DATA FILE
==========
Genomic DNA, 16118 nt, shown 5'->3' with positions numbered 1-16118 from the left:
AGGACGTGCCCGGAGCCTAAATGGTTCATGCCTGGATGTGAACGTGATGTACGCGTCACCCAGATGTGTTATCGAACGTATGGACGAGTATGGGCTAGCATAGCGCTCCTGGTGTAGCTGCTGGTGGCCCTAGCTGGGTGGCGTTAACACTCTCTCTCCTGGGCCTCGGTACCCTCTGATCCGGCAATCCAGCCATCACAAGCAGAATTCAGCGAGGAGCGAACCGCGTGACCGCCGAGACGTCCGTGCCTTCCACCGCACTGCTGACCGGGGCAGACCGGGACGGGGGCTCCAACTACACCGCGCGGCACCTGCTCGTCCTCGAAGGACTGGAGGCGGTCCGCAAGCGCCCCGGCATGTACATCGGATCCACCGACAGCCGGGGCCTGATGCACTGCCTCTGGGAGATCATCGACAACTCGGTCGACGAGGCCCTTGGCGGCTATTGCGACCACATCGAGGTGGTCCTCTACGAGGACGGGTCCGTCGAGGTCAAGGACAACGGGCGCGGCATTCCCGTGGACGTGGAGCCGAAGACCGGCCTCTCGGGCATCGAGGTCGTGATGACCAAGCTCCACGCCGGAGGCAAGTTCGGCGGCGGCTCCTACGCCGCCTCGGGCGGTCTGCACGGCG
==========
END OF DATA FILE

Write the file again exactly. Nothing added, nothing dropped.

Genomic DNA, 16118 nt, shown 5'->3' with positions numbered 1-16118 from the left:
AGGACGTGCCCGGAGCCTAAATGGTTCATGCCTGGATGTGAACGTGATGTACGCGTCACCCAGATGTGTTATCGAACGTATGGACGAGTATGGGCTAGCATAGCGCTCCTGGTGTAGCTGCTGGTGGCCCTAGCTGGGTGGCGTTAACACTCTCTCTCCTGGGCCTCGGTACCCTCTGATCCGGCAATCCAGCCATCACAAGCAGAATTCAGCGAGGAGCGAACCGCGTGACCGCCGAGACGTCCGTGCCTTCCACCGCACTGCTGACCGGGGCAGACCGGGACGGGGGCTCCAACTACACCGCGCGGCACCTGCTCGTCCTCGAAGGACTGGAGGCGGTCCGCAAGCGCCCCGGCATGTACATCGGATCCACCGACAGCCGGGGCCTGATGCACTGCCTCTGGGAGATCATCGACAACTCGGTCGACGAGGCCCTTGGCGGCTATTGCGACCACATCGAGGTGGTCCTCTACGAGGACGGGTCCGTCGAGGTCAAGGACAACGGGCGCGGCATTCCCGTGGACGTGGAGCCGAAGACCGGCCTCTCGGGCATCGAGGTCGTGATGACCAAGCTCCACGCCGGAGGCAAGTTCGGCGGCGGCTCCTACGCCGCCTCGGGCGGTCTGCACGGCG